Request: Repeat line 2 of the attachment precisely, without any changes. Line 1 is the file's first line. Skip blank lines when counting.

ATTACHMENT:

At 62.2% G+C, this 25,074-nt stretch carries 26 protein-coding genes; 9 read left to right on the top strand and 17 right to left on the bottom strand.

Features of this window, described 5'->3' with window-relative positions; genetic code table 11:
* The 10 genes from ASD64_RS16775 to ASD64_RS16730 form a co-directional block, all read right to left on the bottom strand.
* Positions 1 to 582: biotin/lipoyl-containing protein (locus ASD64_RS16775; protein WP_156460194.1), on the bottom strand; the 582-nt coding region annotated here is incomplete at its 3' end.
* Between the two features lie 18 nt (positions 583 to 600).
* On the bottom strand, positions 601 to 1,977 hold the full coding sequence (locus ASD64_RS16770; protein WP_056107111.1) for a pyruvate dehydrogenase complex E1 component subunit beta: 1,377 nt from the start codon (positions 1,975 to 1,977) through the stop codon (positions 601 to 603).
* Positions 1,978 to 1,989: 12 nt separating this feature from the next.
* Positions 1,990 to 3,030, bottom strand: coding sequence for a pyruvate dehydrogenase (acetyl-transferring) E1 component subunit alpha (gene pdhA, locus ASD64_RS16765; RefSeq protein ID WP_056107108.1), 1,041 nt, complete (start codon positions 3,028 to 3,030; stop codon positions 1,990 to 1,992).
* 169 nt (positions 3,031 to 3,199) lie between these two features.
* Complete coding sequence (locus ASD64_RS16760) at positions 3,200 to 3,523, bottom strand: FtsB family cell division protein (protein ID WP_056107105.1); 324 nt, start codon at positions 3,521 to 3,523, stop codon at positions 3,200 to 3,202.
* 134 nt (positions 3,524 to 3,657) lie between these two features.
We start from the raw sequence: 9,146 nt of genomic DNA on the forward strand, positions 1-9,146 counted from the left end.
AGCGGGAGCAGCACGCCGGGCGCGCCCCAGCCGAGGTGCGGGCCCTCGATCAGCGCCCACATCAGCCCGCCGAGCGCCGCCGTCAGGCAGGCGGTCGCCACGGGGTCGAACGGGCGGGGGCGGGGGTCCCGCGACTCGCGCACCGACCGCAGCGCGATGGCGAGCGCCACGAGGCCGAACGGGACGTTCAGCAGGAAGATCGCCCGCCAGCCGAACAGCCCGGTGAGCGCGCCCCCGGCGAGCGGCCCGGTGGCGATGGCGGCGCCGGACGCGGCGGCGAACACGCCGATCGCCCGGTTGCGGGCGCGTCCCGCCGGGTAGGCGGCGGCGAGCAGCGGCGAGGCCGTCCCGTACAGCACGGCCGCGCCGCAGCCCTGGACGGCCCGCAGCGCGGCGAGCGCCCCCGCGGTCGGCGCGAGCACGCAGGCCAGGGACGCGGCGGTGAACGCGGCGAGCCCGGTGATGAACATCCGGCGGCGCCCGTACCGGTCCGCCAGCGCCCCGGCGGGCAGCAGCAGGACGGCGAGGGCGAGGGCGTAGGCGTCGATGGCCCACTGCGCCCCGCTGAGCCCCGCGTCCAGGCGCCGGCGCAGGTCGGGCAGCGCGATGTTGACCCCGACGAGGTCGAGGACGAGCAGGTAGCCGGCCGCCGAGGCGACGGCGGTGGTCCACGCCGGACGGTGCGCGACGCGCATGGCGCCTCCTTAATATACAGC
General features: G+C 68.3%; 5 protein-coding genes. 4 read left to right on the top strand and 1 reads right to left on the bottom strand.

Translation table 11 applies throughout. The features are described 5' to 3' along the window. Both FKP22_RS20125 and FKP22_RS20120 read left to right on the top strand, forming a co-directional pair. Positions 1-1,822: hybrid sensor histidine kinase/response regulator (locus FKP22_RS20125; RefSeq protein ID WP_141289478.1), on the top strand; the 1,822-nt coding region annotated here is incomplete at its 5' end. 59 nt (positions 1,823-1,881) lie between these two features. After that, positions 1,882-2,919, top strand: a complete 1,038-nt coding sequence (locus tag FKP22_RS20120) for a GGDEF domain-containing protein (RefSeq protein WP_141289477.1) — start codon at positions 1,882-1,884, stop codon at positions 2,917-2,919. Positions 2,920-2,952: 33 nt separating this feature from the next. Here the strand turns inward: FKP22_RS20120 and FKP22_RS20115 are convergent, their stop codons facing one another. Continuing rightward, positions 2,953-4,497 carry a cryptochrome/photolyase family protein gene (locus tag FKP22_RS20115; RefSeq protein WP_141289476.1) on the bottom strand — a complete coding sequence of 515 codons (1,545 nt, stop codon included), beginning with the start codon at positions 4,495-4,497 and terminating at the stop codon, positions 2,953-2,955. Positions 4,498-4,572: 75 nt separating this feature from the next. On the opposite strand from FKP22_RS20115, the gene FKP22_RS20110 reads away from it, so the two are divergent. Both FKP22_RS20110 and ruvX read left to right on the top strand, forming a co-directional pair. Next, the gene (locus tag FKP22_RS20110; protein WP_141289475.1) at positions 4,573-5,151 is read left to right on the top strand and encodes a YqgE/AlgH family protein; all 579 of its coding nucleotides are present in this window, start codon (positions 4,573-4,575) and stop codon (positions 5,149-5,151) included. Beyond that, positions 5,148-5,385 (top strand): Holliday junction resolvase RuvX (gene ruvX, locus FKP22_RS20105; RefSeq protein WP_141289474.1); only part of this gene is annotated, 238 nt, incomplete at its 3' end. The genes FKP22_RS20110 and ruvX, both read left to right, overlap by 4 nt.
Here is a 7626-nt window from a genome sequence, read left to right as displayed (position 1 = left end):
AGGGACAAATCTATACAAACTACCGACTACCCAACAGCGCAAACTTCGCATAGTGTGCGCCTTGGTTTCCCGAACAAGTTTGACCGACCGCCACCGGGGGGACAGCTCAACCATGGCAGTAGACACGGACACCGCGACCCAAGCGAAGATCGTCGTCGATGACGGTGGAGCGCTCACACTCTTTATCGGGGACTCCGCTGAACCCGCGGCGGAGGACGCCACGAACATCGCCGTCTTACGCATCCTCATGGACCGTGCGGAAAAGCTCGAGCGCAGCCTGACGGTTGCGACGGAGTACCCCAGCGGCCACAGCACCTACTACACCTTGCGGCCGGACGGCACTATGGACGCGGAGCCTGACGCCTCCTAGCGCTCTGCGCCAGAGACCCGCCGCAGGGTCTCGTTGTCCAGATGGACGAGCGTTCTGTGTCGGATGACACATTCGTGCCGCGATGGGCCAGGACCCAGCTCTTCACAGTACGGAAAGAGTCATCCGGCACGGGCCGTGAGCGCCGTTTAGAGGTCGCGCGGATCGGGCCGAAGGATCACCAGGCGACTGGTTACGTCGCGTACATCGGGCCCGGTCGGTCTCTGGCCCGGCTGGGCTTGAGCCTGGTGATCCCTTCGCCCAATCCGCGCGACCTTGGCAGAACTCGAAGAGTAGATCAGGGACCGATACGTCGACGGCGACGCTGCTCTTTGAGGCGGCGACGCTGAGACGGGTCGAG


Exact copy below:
Features of this window, described 5'->3' with window-relative positions; genetic code table 11: